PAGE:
HOOC "COOH wherein Z" is zero or a divalent hydrocarbon radical free from aliphatic unsaturation. Typical members of this group are oxalic acid, succinic acid, adipic acid, azelai'c acid, sebacic acid, isophthalic acid, terephthalic acid, hexahydroterephthalic acid, 1,4- and 1,3-cyclohexane dicarboxylic acid. Especially useful within this group are such dicarboxylic acids wherein Z" is alkylene and contains at least 3 and not more than 18 carbon atoms. The polyamide-forming intermediates should be combined so as to produce melt-spinnable polyamides of copolyamides.
Polyamides of the type described above are polycarbonamides wherein the amide linkages are an integral part of the main polymer chain. They have repeating units from the class consisting of:
wherein Z, Z and Z are as defined above and wherein Z' is as defined above and Z' is divalent hydrocarbon, preferably alkylene containing from 3 to 11 carbon atoms, e.-g., the nylon prepared by polymerization of omega-amino caproic acid or its lactam epsilon-caprolactam and the nylon from omega-amino undecanoic acid.
Polyvinyl lactams The preferred poly(N-vinyl amides) useful in forming the composition of the present invention are the polyvinyl lacta'ms such N-vinyl pyrrolidone, N-vinyl-valerolactam, N-vinyl caprolactam, and homologously related compounds obtained by lower alkyl substitution of the ring. The particularly preferred polyvinyl lactams are those prepared by polymerizing substituted or, preferably, unsubstituted N-vinyl 2pyrrolidone.
The molecular weight of the polyvinyl lactam may vary over a wide range. For instance polyvinyl pyrrolidone is suitable when its average molecular weight is within the range of from about 10,000 to about 360,000. The blends of this invention may contain between 0.01 and 30% polyvinyl lactam, although for special uses, such as two-polymer component fibers, 50 to 75% of the polyvinyl lactam may *be used.
Water-solubility of the poly(N-vinyl amide) to the extent previously described is important to avoid formation of a highly branched or cross-linked structure which would interfere with the melt-spinnability of the final composition. It is believed that the branching reaction, leading to insolu'bility, is catalyzed by peroxides present in the vinyl amide, particularly polyvinyl lactam. These may be polymerization catalyst residues, or may be present because oxygen was not rigorously excluded during polymerization of the lactam. Thus, polyvinyl lactams with an AOI of 200 or less are operable, with 50 and below preferred.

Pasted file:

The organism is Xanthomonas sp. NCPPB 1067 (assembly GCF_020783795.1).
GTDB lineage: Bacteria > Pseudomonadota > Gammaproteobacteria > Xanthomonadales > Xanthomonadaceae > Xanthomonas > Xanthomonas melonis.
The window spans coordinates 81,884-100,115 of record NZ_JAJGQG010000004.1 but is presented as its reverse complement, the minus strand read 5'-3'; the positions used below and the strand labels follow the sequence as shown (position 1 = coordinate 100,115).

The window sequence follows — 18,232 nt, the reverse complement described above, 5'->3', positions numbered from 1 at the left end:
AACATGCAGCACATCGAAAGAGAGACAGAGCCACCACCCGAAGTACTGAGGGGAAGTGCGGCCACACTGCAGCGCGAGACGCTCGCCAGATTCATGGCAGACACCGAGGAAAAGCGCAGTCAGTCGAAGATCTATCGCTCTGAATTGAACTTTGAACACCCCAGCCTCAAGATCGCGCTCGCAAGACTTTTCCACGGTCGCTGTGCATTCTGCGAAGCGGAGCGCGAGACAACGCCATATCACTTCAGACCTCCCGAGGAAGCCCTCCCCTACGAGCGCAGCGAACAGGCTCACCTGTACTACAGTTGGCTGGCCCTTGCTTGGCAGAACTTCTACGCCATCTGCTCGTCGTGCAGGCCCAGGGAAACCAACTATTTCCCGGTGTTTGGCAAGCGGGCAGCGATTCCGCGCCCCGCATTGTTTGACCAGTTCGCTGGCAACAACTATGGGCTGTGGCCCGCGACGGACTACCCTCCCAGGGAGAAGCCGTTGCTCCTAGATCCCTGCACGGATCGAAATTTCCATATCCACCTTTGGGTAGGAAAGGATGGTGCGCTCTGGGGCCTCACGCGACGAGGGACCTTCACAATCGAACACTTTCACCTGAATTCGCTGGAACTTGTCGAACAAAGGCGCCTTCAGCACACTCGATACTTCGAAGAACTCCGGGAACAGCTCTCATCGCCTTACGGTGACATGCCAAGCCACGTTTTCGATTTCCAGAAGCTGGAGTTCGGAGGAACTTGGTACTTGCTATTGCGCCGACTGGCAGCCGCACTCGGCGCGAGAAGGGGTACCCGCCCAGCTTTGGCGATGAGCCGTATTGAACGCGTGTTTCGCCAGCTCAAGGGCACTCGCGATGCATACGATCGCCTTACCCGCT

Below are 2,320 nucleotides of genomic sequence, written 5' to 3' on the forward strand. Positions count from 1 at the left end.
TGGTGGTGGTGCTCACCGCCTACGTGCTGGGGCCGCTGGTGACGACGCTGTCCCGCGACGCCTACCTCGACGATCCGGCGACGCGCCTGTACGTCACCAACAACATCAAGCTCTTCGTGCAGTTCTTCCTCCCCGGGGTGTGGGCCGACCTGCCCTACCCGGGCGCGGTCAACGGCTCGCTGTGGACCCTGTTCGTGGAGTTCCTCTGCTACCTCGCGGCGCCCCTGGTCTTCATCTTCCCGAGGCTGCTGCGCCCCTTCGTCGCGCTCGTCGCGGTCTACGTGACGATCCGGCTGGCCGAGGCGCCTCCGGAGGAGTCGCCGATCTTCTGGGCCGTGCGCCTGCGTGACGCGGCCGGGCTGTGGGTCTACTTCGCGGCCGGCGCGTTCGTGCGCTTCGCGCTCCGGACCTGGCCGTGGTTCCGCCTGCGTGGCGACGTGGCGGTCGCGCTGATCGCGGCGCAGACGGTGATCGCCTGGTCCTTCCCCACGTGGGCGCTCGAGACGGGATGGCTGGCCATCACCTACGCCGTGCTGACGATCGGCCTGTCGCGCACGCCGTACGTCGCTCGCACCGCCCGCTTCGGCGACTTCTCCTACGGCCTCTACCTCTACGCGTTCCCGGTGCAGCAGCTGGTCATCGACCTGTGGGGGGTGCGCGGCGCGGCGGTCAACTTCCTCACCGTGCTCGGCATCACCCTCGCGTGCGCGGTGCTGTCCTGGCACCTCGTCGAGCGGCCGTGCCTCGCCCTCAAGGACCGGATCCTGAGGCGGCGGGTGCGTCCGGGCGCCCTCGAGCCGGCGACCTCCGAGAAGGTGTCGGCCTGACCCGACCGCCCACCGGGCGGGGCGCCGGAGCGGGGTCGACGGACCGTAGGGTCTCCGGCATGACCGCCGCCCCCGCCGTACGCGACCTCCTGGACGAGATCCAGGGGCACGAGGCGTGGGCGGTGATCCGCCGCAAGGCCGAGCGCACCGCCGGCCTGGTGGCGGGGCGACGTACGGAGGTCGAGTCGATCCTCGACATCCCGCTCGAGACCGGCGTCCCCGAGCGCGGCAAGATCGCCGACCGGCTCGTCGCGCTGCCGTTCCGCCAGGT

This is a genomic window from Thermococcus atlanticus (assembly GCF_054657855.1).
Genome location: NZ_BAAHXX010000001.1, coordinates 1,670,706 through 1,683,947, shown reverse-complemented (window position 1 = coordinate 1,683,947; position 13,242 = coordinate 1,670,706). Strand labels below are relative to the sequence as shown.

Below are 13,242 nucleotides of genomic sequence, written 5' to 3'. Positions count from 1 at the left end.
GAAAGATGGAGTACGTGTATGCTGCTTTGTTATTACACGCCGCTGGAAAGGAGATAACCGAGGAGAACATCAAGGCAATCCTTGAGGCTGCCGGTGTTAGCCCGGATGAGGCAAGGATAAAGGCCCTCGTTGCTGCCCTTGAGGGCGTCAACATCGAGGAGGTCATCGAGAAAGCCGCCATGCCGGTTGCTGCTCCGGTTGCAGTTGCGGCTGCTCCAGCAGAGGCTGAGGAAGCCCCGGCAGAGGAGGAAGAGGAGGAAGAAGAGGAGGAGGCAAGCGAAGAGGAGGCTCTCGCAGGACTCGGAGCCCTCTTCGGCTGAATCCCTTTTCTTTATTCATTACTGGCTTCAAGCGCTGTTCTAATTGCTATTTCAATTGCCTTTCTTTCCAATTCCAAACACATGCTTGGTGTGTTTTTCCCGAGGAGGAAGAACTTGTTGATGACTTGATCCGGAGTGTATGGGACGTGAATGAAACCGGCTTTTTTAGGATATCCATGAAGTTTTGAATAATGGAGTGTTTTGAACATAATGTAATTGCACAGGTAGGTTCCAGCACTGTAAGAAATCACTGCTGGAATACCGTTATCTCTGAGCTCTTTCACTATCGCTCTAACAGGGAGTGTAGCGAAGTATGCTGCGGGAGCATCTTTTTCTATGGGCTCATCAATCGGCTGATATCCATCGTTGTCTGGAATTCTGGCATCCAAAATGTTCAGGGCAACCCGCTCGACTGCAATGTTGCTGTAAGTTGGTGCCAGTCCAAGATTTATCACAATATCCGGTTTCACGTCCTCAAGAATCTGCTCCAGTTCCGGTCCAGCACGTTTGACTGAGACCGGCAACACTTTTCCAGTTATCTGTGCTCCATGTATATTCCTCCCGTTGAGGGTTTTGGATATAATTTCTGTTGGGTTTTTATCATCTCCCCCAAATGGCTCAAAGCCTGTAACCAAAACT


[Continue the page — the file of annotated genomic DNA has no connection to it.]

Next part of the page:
As already mentioned, and shown in Example X, it may be desirable to include one or more copolymer components in polymerizing the N-vinyl amide to be blended with the amide-type condensation polymer; such components may be added to improve antistatic effect, hand, tenacity, flame resistance, soil repellence or the like. Such components will usually be present in lesser amounts than that of the vinyl amide employed. T hese copolymer components, if present, must be free from functional groups which decompose or react under processing conditions with the amide-type condensation polymer; if this precaution is not observed, a branched and/ or crosslinked melt will !be obtained which will be unspinnable.
Many equivalent modifications will be apparent to those skilled in the art from a reading of the above without a departure from the inventive concept.
What is claimed is:
1. In a single phase melt-spinna'ble composition consisting essentially of (l) a synthetic linear fiber-forming condensation polymer from the class consisting of a polyamide, a polyurethane and a polyurea, the said polymer being characterized by recurring amide nitrogen interunit linkages as an integral part of the polymer chain, the said amide nitrogen interun'it linkages having the formula from the class consisting of X OGG wherein and R is hydrogen, lower alkyl and lower al-kylene when the diarnine has a ring structure and G is a member of the class consisting of hydrogen and lower alkyl and (2) a linear water-soluble poly(N-vinyl amide) from the class consisting of poly (N-vinyl pyrrolidone) and poly(N methyl, N-vinyl formamide), the said poly(N-vinyl amide) being thermally stable at melt-spinning temperatures.
2. The composition of claim 1 wherein the said poly (-N-vinyl amide) has an active oxygen index no greater than about 200.
3. The composition of claim 2 wherein the said active oxygen index is no greater than about 50.
4. The composition of claim 1 wherein the poly(N- vinyl amide) remains water soluble after heating in the presence of an antioxidant.
5. The composition of claim 1 wherein the said amide nitrogen interunit linkage of the condensation polymer is carbonamide.
6. The composition of claim 5 wherein the said condensation polymer is polycaproamide.
7. The composition of claim 5 wherein the said condensation polymer is polyhexamethylene adipamide.
8. A single phase melt-spinna-ble composition consisting essentially of (1) a synthetic linear fiber-forming poly- 15 16 carbonamide wherein the recurring amidelinkages form References Cited by the Examiner t iifii $13 i id i iimil ih llis ii UNITED STATES PATENTS wae-so epoy -v-my am e i -e c sisting of poly (N-vinyl pyrrolid one) and pUly'(N-methyl, 2,958,677 11/1960 Klem'schmldt 260857 N-vinyl formam-ide), the said poly(N-vinyl amide) being 5 3,036,988 5/1962 Knospe 260857 thermally stable at melt-spinning temperatures and re- MURRAY TILLMAN Primary Examiner maini'ng water soluble after heating.
9. A filament formed from the composition of claim 8. SAMUEL BLECH Examiner 10. A film formed from the composition of claim 8 P. LIEBERMAN, Assistant Examiner.